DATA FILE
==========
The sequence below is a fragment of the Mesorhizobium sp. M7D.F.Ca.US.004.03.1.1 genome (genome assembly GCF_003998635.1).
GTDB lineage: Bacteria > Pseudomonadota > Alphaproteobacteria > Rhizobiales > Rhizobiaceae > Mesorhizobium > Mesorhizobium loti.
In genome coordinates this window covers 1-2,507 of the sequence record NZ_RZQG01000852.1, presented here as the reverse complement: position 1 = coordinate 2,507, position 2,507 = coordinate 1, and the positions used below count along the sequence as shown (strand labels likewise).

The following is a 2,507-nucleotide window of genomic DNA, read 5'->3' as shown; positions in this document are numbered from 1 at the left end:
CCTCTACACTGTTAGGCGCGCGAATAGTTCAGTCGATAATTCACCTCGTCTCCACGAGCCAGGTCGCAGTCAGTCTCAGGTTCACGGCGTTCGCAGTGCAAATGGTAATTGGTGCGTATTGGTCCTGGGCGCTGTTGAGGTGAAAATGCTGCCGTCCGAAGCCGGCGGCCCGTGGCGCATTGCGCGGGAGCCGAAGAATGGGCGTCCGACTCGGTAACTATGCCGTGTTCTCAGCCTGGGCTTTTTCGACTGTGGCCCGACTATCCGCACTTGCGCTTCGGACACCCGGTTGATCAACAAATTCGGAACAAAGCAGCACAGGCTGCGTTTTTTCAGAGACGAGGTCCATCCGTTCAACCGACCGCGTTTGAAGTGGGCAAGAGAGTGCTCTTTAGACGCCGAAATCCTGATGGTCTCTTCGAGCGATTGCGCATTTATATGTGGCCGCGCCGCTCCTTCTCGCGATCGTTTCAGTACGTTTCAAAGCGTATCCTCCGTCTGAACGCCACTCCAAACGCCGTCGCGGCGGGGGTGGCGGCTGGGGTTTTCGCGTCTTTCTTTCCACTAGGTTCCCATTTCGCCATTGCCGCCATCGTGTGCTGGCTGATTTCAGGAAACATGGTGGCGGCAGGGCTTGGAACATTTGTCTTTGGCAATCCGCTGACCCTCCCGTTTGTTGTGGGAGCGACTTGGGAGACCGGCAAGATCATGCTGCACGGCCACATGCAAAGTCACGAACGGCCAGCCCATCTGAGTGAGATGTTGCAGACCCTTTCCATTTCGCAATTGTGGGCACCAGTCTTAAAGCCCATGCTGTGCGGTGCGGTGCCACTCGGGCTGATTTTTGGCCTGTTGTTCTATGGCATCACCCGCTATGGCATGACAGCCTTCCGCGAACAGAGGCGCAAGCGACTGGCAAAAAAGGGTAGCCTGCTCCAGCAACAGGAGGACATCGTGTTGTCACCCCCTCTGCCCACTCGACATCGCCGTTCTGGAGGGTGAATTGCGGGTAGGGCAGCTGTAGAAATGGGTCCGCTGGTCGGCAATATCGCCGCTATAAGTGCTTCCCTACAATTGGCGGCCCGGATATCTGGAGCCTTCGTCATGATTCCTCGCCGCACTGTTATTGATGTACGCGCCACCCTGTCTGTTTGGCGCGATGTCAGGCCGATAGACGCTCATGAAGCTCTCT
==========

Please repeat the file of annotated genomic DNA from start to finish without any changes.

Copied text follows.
The sequence below is a fragment of the Mesorhizobium sp. M7D.F.Ca.US.004.03.1.1 genome (genome assembly GCF_003998635.1).
GTDB lineage: Bacteria > Pseudomonadota > Alphaproteobacteria > Rhizobiales > Rhizobiaceae > Mesorhizobium > Mesorhizobium loti.
In genome coordinates this window covers 1-2,507 of the sequence record NZ_RZQG01000852.1, presented here as the reverse complement: position 1 = coordinate 2,507, position 2,507 = coordinate 1, and the positions used below count along the sequence as shown (strand labels likewise).

The following is a 2,507-nucleotide window of genomic DNA, read 5'->3' as shown; positions in this document are numbered from 1 at the left end:
CCTCTACACTGTTAGGCGCGCGAATAGTTCAGTCGATAATTCACCTCGTCTCCACGAGCCAGGTCGCAGTCAGTCTCAGGTTCACGGCGTTCGCAGTGCAAATGGTAATTGGTGCGTATTGGTCCTGGGCGCTGTTGAGGTGAAAATGCTGCCGTCCGAAGCCGGCGGCCCGTGGCGCATTGCGCGGGAGCCGAAGAATGGGCGTCCGACTCGGTAACTATGCCGTGTTCTCAGCCTGGGCTTTTTCGACTGTGGCCCGACTATCCGCACTTGCGCTTCGGACACCCGGTTGATCAACAAATTCGGAACAAAGCAGCACAGGCTGCGTTTTTTCAGAGACGAGGTCCATCCGTTCAACCGACCGCGTTTGAAGTGGGCAAGAGAGTGCTCTTTAGACGCCGAAATCCTGATGGTCTCTTCGAGCGATTGCGCATTTATATGTGGCCGCGCCGCTCCTTCTCGCGATCGTTTCAGTACGTTTCAAAGCGTATCCTCCGTCTGAACGCCACTCCAAACGCCGTCGCGGCGGGGGTGGCGGCTGGGGTTTTCGCGTCTTTCTTTCCACTAGGTTCCCATTTCGCCATTGCCGCCATCGTGTGCTGGCTGATTTCAGGAAACATGGTGGCGGCAGGGCTTGGAACATTTGTCTTTGGCAATCCGCTGACCCTCCCGTTTGTTGTGGGAGCGACTTGGGAGACCGGCAAGATCATGCTGCACGGCCACATGCAAAGTCACGAACGGCCAGCCCATCTGAGTGAGATGTTGCAGACCCTTTCCATTTCGCAATTGTGGGCACCAGTCTTAAAGCCCATGCTGTGCGGTGCGGTGCCACTCGGGCTGATTTTTGGCCTGTTGTTCTATGGCATCACCCGCTATGGCATGACAGCCTTCCGCGAACAGAGGCGCAAGCGACTGGCAAAAAAGGGTAGCCTGCTCCAGCAACAGGAGGACATCGTGTTGTCACCCCCTCTGCCCACTCGACATCGCCGTTCTGGAGGGTGAATTGCGGGTAGGGCAGCTGTAGAAATGGGTCCGCTGGTCGGCAATATCGCCGCTATAAGTGCTTCCCTACAATTGGCGGCCCGGATATCTGGAGCCTTCGTCATGATTCCTCGCCGCACTGTTATTGATGTACGCGCCACCCTGTCTGTTTGGCGCGATGTCAGGCCGATAGACGCTCATGAAGCTCTCT